View HTML Version of Newsletter
KC Supply Safety Equipment

Fire Prevention - Idle Wooden Pallet Storage



Every Monday by
Grain Journal
Editor Kendall Trump
A fire involving wooden pallets can spread quickly and cause structural failure in adjacent buildings or structures.

Wooden pallets most commonly are associated with warehouses, but most facilities have idle wooden pallets either inside or near storage buildings.

Wooden pallets stored in protected areas, such as a storage building or under an overhang, quickly lose moisture.

As a wooden pallet dries out, its edges tend to become frayed or splintered. Under this condition, an ignition source can ignite the pallet easily.


When pallets are stored on edge or ed, they create a vertical space that allows for rapid burning.

Vertical positioning provides the greatest amount of surface area for combustion. A fire occurring at the base of a pallet will spread upward as the riding gases pre-heat the thin slats above.

This causes the fire to spread rapidly throughout the pallet pile.

Flat stacking of pallets provides less surface area for combustion. When pallets are placed one on top of another, the thin slats typically cover each other, reducing available surface area.

Due to the severe fire potential of wooden pallet storage, consider the following:

  • Minimize the amount of idle pallets located at a facility. Only store the amount needed.
  • Store idle wooden pallets on the exterior of a building. The NFPA Uniform Fire Code provides general requirement requirements for the storage of pallets outside.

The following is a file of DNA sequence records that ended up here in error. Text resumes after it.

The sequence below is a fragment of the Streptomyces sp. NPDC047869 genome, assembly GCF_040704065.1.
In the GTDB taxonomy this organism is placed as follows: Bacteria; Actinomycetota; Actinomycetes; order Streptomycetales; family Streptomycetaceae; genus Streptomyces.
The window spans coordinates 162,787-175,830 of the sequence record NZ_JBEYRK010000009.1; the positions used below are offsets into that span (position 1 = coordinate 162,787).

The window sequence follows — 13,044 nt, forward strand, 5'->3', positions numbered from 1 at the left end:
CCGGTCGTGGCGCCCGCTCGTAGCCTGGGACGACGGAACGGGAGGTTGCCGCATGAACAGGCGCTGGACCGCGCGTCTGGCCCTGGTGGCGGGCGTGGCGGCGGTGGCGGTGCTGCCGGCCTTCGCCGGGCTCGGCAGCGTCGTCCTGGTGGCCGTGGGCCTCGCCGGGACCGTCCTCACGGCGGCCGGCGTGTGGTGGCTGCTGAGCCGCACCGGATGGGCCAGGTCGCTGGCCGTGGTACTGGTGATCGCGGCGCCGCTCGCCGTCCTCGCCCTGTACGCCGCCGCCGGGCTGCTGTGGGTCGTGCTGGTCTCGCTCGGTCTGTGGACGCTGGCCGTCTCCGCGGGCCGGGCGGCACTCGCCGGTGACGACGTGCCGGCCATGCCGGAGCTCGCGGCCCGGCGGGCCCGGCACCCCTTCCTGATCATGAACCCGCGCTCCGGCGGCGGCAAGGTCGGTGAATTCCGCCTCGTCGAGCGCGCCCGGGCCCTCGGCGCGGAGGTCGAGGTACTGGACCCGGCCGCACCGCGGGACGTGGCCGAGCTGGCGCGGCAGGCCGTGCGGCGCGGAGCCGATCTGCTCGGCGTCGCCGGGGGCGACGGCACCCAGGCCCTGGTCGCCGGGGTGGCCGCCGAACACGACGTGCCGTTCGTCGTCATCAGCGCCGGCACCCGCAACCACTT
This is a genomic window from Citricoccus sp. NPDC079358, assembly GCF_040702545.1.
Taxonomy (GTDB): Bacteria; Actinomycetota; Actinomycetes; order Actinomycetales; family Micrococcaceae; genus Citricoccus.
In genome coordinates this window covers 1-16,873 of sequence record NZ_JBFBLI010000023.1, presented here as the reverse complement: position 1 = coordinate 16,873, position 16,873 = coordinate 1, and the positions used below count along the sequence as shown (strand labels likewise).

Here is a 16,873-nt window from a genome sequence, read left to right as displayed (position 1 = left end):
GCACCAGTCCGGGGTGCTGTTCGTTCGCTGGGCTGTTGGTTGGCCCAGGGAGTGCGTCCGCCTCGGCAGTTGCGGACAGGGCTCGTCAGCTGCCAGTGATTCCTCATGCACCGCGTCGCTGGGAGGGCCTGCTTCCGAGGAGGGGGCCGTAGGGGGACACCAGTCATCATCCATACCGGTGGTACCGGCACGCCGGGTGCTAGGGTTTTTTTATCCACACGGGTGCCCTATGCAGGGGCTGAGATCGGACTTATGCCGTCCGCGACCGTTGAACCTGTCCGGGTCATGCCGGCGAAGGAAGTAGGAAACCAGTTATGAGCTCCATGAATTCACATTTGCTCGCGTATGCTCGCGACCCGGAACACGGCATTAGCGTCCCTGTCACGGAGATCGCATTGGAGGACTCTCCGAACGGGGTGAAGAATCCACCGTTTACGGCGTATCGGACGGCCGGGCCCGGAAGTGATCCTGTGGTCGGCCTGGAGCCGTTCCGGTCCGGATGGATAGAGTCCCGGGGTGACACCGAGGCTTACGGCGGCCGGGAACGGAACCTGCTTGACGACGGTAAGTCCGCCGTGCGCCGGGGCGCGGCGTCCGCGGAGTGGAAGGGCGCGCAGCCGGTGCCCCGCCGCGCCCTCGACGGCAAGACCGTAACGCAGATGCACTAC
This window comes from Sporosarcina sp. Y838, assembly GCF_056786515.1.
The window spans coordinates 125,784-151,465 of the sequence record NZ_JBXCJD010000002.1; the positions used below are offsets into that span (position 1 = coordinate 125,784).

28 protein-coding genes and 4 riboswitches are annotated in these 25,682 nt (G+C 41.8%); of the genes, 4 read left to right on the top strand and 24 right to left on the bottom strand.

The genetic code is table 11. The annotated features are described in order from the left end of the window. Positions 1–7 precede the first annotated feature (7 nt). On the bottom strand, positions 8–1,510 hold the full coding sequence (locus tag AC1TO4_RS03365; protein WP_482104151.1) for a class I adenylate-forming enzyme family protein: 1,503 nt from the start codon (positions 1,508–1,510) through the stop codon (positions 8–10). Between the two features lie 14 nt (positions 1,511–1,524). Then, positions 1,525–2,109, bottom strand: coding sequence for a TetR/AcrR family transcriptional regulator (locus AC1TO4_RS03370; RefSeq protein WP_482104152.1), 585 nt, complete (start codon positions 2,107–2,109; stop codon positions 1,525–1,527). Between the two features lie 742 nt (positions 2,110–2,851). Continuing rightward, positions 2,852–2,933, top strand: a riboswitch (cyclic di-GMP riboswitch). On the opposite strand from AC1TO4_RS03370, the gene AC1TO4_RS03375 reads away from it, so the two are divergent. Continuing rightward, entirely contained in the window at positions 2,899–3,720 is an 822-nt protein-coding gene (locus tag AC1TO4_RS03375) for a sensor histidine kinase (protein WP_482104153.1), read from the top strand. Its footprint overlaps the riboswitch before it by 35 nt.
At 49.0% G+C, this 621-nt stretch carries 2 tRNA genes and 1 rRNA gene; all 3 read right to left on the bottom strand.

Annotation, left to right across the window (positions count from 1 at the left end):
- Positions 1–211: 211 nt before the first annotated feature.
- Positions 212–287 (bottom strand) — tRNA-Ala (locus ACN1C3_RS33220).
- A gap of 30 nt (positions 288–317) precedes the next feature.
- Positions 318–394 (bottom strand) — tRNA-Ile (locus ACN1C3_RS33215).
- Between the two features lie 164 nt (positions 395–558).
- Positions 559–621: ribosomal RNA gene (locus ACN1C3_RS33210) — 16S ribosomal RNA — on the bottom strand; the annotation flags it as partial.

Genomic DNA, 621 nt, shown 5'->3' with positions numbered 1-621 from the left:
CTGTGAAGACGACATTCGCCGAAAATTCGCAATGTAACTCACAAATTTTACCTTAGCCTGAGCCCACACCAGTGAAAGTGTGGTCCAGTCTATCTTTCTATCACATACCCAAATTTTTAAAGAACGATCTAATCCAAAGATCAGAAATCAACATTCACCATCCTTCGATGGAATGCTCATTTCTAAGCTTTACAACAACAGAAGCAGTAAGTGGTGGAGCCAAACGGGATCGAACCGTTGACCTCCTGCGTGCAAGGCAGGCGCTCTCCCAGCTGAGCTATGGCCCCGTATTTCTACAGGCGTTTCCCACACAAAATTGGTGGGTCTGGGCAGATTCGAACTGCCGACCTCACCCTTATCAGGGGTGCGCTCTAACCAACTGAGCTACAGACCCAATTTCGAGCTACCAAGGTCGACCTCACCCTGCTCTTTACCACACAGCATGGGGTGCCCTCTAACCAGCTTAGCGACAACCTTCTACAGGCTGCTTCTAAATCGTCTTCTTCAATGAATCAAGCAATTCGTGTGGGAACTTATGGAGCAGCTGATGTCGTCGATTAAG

Among these requirements:

  • Pallet piles should be separated from other storage by at least 20 feet for piles of less than 50 pallets, 30 feet for piles of 50-200 pallets, and 50 feet for piles greater than 200 pallets.
  • Avoid stacking pallets on edge. Flat stacking is preferred.



Storage of Idle Pallets, (December 2007). 

Storage of Combustible Pallets (January 2016).

Source: Joe Mlynek is president of Progressive Safety Services LLC, Gates Mills,, and content creation expert for Safety Made Simple, Inc., Olathe, KS;


 Safety Tip of the Week Archives

Safety Webinar Archives Link

Current Issue:

KC Supply Safety Equipment

Product/Service Directory
Equipment Catalog
Digital Edition Archives
2018-19 Grain/Feed/Milling Convention Calendar

 Grain Journal is a bi-monthly magazine for the grain and feed industries 
published in Decatur, IL - 800-728-7511 | website:
Click here to forward this newsletter to a friend.